Vera Salvequart

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Vera Salvequart
Vera Salvequart (Number 10) at the 1st Ravensbrück Trial 1947
Born(1919-11-26)November 26, 1919
DiedMay 3, 1947(1947-05-03) (aged 27)
Cause of deathExecution by hanging
Criminal statusExecuted
Conviction(s)War crimes
TrialHamburg Ravensbrück trials
Criminal penaltyDeath

Vera Salvequart (26 November 1919 – 26 June 1947) was a Sudeten German nurse and kapo at Ravensbrück concentration camp from December 1944 to 1945. In 1947, she was executed for war crimes during the Holocaust following the Ravensbrück Trials.

Nazi concentration camps[edit]

Born in Ohníč in Czechoslovakia in 1919, she moved to Germany sometime afterwards. She was first arrested in 1941 for having a relationship with a Jewish man and for refusing to divulge his whereabouts to the Gestapo.

She served 10 months in a prison in Flossenbürg concentration camp for that, and then in 1942, she was again arrested for another relationship with a Jew and served another two years in prison.

On 6 December 1944 she was arrested on charges of helping five detained officers escape, and was then sent to Ravensbrück, which had become a death camp for female prisoners at that point in the war.[1][2]

She served in the camp's medical wing as a nurse during her stay, and oversaw the gassing of thousands of women.

Her job was to fill out death certificates for the dead and inspect their cadavers for gold teeth.

By February 1945, she was reportedly taking a more active role in the killings; now she was poisoning the sickly in the medical wing to avoid the effort of having to transport them to the gas chambers. Although former prisoners testified about this active role, Salvequart herself would only confess to her earlier duties filling out death certificates at her trial.

Trial and execution[edit]

After Ravensbrück was liberated by the Soviet Union in April 1945, she was captured, as well as the others who had served there, and held for military trials dubbed the Ravensbrück Trials. The trials described her position at Ravensbrück as that of a kapo.[3][4]

At the trials, she went on record stating:

I remember that the sick had no trust in the beginning because they thought that I took part in the mass murdering. I must say that in their place, I would have had the same impression. I was locked up without interruption, couldn't go anywhere alone, and all they knew about me was that I lived there where they murdered so many people. Additionally, the prisoners saw when I entered the washroom in the case of Schikovsky; they heard the woman scream and therefore assumed that I was part of the murder.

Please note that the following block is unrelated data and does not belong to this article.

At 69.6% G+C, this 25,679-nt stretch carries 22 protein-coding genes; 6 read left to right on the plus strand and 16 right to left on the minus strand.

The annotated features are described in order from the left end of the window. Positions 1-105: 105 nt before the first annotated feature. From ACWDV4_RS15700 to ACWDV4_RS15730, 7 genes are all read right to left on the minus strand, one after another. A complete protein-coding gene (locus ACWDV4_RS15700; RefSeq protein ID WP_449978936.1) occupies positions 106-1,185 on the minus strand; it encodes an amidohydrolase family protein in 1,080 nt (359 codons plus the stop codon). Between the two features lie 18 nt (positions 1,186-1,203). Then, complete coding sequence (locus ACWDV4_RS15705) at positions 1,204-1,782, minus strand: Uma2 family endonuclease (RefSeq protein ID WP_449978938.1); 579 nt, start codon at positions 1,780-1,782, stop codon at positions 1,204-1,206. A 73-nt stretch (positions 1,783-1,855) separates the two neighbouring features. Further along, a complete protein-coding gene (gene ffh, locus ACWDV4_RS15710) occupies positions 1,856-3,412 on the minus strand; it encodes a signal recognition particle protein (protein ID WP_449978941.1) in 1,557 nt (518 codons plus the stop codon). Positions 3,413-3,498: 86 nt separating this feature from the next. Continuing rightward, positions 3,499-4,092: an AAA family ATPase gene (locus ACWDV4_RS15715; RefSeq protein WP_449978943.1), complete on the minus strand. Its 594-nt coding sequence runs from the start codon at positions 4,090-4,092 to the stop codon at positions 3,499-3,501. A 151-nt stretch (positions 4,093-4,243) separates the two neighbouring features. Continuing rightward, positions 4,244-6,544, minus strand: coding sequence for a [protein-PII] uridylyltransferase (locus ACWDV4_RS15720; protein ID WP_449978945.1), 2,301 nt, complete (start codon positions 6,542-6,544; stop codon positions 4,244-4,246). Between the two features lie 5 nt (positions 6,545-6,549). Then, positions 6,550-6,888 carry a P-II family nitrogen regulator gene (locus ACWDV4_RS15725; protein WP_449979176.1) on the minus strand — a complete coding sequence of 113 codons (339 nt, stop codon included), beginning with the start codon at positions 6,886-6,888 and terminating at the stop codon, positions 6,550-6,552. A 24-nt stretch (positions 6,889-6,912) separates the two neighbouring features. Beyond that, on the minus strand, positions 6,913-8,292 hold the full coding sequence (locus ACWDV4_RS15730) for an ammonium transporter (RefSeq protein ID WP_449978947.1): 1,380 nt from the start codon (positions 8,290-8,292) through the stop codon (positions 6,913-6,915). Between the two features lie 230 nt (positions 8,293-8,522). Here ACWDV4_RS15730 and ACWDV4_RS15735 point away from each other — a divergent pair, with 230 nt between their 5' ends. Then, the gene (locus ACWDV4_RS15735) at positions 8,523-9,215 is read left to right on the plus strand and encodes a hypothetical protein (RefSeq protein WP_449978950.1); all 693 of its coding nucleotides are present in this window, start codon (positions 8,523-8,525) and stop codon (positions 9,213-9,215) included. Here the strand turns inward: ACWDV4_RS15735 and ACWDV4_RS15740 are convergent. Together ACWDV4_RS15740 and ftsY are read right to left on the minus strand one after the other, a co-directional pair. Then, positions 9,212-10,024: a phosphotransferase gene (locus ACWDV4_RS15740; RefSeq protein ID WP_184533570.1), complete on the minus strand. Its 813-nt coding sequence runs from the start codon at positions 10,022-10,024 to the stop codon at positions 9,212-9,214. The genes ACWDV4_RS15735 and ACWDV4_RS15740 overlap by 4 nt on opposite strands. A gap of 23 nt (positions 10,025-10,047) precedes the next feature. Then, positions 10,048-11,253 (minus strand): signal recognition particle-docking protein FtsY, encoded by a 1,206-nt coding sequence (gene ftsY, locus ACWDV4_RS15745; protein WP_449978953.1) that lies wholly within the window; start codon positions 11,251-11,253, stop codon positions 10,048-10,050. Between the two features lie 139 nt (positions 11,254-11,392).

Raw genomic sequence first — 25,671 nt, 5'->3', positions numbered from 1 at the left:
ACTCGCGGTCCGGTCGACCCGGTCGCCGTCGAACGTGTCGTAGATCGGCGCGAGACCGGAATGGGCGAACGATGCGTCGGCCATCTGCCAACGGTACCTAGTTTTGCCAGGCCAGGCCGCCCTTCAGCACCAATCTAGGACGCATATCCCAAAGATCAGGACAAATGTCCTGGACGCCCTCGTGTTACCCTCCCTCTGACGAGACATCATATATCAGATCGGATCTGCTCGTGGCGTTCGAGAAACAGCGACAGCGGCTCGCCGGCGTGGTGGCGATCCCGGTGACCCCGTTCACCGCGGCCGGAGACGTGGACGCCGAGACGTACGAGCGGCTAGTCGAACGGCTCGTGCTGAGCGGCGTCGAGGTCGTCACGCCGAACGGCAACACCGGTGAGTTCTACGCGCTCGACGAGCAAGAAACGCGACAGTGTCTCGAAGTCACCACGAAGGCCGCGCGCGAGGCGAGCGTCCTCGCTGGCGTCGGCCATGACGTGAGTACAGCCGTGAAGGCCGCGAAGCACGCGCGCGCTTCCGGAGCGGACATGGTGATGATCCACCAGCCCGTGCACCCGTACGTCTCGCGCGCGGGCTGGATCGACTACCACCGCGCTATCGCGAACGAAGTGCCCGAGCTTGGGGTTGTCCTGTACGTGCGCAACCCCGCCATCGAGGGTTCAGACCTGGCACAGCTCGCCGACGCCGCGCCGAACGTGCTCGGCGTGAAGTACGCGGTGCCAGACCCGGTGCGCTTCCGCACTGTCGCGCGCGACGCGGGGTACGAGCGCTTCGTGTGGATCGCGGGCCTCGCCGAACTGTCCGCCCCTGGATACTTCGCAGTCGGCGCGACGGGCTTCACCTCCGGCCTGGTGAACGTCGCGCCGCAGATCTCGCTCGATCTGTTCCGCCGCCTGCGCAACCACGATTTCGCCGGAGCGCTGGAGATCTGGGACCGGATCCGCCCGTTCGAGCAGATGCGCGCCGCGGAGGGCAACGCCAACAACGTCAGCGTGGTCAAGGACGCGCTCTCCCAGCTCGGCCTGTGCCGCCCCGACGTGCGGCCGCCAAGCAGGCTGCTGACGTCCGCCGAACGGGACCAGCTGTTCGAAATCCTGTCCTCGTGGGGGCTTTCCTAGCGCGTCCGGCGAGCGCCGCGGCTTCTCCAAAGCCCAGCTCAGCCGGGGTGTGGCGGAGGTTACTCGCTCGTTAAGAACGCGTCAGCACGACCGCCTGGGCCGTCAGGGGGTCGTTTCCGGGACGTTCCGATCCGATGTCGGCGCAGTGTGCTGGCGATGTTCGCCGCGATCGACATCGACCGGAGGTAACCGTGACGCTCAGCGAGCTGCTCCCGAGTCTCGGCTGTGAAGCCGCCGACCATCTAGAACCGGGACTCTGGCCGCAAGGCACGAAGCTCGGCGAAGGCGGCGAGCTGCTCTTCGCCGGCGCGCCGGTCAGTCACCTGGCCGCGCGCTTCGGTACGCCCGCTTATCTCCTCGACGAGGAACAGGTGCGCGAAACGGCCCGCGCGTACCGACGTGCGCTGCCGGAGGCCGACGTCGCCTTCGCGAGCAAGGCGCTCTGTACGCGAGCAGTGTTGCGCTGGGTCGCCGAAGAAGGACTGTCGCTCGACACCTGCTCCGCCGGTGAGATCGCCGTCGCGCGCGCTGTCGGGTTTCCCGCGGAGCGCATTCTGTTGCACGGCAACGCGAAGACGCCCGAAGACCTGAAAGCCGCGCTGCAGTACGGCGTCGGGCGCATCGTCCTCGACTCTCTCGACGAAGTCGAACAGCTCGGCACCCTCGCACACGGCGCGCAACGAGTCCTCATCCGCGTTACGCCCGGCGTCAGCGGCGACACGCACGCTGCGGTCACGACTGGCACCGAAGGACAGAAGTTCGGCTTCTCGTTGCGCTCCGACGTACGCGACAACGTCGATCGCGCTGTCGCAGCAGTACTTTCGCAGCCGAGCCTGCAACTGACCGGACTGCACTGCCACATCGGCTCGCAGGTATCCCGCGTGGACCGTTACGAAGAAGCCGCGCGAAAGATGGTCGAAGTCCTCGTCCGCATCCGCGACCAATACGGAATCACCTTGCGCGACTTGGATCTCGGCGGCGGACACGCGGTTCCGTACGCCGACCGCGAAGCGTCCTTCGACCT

In her own defense, she claimed that she had acted in a benevolent fashion towards the prisoners, and described how she saved some women and children from death by substituting their camp identification number with that of those already dead.

She claimed to have kept one infant hidden and had male prisoners bring food and milk for him. For suspected insubordination, she claimed, the SS had threatened to send her to the gas chambers herself, until several male prisoners who appreciated what she did, disguised her as a male prisoner; a guise she kept up until the end of the war at which point the allies found her en route to a camp for released prisoners.

Salvequart also claimed that one of her lovers was a British spy. She appealed for clemency on the basis of having stolen schematics for the V-2 rockets being produced at the camp prior to 1944, hoping to smuggle it to the British; she was granted a temporary reprieve while this was taken into consideration.

However, clemency was denied, and on 26 June 1947, Salvequart was hanged by Albert Pierrepoint at Hamelin Prison.[5] Shortly afterwards, her body was buried with the other executed war criminals at Wehl Cemetery in Hameln.


  1. ^ "Ravensbrück | concentration camp, Germany | Britannica". 28 July 2023.
  2. ^ "Nazi Ravensbrück camp: How ordinary women became SS torturers". BBC News. 18 January 2021.
  3. ^ Stracey, H. (2017) ‘Enfer des femmes’: Britain and the Ravensbrück-Hamburg Trials. M.A. thesis, Canterbury Christ Church University. [1]
  4. ^ Michael J. Bazyler; Frank M. Tuerkheimer (December 2015). Forgotten Trials of the Holocaust. NYU Press. p. 143. ISBN 978-1-4798-9924-1.
  5. ^ "Post World War II hangings under British jurisdiction at Hameln Prison in Germany". Retrieved 2022-09-08.